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Stations Along The Irondale, Bancroft & Ottawa
 
IB&O
Mileage
CNR
Mileage
Station Notes
0.0 50.9 Myles/Kendricks
/Howland Jct
Junction with Victoria Railway. Turntable
3.0 . Conways (f) .
4.9 46.0 Furnance Falls .
9.2 41.7 Irondale .
11.3 . Maxwells (f) .
16.9 34.0 Gooderham .
24.6 26.3 Tory Hill .
27.5 . Ward (f) .
30.1 20.8 Wilberforce .
33.5 . Ironsides .
34.9 16.0 Harcourt/
Mumford
.
38.9 12.0 Highland Grove .
45.0 5.9 Baptiste Shops and Turntable.
46.5 4.4 Hughes (f) ..
50.9 0.0 York River Junction with Central Ontario Railway
 (f) = Flagstop
The date is 15 August 1953 and the passenger train has arrived at Howland Jct from Bancroft.  On the left is the track to Haliburton.  Chad Stoughton is unloading the baggage car.  Mrs. Irene (J. M.) Howland is standing by the station.  The first station was a two-storey structure with waiting room and freight room on the first floor and living space on the second floor.  This structure burnt in 1917 and was replaced by the station you see above.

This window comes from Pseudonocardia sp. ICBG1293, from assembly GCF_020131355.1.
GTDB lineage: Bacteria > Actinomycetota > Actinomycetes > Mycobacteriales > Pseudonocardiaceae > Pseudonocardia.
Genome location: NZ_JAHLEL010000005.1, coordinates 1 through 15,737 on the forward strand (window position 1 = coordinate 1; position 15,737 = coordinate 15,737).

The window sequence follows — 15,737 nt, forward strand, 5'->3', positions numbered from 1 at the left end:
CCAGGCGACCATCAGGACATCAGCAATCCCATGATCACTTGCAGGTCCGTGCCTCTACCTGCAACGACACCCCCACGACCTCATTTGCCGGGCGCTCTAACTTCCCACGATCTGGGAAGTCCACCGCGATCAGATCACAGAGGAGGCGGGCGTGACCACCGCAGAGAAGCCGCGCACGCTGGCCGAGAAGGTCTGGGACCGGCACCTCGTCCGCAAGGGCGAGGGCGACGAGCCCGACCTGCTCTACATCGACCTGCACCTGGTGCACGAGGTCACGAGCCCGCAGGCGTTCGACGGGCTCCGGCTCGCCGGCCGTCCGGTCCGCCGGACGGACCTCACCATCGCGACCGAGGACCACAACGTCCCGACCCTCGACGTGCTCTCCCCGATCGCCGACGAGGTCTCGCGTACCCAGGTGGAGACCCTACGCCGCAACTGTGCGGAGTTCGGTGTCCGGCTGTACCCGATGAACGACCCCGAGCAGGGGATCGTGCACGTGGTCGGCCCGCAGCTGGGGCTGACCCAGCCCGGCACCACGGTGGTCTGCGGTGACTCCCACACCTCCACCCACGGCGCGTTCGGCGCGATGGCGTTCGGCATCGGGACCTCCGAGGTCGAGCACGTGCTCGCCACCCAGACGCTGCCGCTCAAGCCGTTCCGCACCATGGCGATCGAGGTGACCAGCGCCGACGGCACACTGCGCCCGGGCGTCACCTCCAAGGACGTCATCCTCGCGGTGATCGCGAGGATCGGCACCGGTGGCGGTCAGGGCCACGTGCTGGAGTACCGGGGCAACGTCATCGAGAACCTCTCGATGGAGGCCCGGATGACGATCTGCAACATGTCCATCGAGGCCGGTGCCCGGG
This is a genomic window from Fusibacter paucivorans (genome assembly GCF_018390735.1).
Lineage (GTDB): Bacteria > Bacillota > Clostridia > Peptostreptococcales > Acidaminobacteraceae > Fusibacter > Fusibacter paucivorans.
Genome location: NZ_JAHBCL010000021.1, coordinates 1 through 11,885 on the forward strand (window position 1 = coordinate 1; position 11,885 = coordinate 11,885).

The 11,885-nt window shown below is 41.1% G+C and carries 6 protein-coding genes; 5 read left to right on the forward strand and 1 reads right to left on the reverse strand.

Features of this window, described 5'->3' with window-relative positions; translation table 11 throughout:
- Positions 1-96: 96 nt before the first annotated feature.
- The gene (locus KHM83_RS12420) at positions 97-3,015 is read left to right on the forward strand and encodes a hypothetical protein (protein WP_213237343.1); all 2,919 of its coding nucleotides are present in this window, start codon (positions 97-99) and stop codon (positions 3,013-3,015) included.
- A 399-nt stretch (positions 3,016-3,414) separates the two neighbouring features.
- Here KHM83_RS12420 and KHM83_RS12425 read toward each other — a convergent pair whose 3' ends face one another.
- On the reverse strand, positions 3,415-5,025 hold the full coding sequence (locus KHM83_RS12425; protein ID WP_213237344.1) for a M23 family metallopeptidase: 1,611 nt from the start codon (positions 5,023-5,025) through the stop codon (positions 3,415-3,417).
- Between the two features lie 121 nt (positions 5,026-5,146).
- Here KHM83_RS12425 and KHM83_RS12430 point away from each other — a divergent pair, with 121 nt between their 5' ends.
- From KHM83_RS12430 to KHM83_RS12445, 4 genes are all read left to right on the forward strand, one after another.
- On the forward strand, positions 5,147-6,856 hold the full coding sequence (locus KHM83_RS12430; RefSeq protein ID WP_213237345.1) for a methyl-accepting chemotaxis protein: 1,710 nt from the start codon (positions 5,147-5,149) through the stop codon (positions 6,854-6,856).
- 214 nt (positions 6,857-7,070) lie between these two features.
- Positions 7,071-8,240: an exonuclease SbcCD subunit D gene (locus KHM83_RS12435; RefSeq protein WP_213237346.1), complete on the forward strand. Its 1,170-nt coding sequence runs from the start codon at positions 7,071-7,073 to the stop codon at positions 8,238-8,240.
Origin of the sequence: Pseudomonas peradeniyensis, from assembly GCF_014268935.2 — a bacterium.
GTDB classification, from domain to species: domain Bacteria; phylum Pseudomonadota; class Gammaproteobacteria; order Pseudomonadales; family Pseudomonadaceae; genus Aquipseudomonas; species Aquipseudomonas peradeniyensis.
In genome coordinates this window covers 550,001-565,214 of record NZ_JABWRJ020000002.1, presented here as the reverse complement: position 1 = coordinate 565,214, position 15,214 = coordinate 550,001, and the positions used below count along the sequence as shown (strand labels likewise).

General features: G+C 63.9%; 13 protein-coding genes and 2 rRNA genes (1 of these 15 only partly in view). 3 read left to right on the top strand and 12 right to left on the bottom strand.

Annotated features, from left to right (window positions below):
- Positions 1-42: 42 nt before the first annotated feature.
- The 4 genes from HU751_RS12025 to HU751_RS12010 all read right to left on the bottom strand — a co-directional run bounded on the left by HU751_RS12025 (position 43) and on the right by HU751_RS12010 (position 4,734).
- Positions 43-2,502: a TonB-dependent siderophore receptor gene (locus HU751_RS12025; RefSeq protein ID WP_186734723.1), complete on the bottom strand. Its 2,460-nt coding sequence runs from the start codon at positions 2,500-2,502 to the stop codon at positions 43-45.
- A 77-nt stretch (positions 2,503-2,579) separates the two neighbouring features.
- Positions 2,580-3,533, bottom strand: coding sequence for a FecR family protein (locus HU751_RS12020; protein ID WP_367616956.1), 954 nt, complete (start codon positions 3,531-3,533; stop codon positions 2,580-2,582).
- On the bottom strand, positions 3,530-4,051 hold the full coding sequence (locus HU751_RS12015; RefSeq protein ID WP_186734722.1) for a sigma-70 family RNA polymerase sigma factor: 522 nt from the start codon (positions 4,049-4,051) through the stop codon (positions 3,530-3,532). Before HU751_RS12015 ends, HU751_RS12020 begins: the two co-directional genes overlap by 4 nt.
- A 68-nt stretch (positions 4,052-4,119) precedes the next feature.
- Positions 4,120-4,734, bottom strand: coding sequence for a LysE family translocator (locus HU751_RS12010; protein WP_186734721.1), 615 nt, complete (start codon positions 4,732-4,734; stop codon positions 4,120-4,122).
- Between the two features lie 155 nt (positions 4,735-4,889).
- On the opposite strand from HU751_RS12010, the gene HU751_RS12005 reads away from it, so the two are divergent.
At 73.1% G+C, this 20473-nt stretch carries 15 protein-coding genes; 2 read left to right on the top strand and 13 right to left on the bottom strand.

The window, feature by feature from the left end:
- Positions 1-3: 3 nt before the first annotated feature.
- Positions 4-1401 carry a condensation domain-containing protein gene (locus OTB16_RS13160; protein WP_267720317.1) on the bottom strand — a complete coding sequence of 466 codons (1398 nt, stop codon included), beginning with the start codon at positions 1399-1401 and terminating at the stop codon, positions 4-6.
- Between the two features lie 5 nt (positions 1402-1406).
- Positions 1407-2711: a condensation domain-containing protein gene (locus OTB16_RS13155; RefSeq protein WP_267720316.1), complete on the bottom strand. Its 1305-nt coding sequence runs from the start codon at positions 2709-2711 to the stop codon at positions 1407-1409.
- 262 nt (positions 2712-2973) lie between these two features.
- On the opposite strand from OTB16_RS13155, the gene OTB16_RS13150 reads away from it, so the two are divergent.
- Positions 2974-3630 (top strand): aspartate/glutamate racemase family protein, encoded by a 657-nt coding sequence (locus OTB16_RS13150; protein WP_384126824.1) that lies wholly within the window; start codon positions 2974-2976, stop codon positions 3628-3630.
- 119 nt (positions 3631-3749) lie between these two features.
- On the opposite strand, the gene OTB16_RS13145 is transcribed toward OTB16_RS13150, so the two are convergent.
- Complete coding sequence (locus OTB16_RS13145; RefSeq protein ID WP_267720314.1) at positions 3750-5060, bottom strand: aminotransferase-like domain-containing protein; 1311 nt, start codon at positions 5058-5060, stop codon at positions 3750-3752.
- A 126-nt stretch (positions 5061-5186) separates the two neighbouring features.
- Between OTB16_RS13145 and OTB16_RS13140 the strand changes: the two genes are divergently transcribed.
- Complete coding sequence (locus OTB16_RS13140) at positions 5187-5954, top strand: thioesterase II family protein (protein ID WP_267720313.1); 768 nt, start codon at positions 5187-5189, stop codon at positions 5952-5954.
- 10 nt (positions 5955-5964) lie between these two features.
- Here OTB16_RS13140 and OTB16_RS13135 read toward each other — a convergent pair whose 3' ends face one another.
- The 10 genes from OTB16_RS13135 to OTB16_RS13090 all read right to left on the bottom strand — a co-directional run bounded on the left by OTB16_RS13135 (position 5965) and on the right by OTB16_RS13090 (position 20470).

IB&O 4-4-0 #2 with shiny new paint stands at the station at Wilberforce, July 1895.  The loco has been recently delivered new from the Kingston Locomotive Company. 

 Here's another view of Wilberforce station only several years later.  IB&O #3 is on the head end of this mixed train.

Baptiste, on Baptiste Lake, is located about 15 miles north and west of Bancroft.  For many years, Baptiste was the end of line for the IB&O.  It was at Baptiste that the IB&O maintained its repair shops. In the photo below, L.B. Howland and his son, Milton sitting on a motorized railcar at the IB&O roundhouse at Baptiste, 1905.  What kind of modern vehicle was this?

The IB&O traversed very rough country that, for the moment, was very rich in timber.  Typical of this type of industry was this scene at Harcourt.  IB&O 4-4-0 #3 is switching some boxcars into Harcourt Lumber circa 1897. 

A more recent scene is this 1959 view of Martin Bros Lumber at Baptiste Lake.  What looks like a road in the foreground is actually the IB&O main line with a siding coming in from the right to service the mill.  There may have been more sidings in the complex but that's a mystery I have to solve in my historical railway research. 
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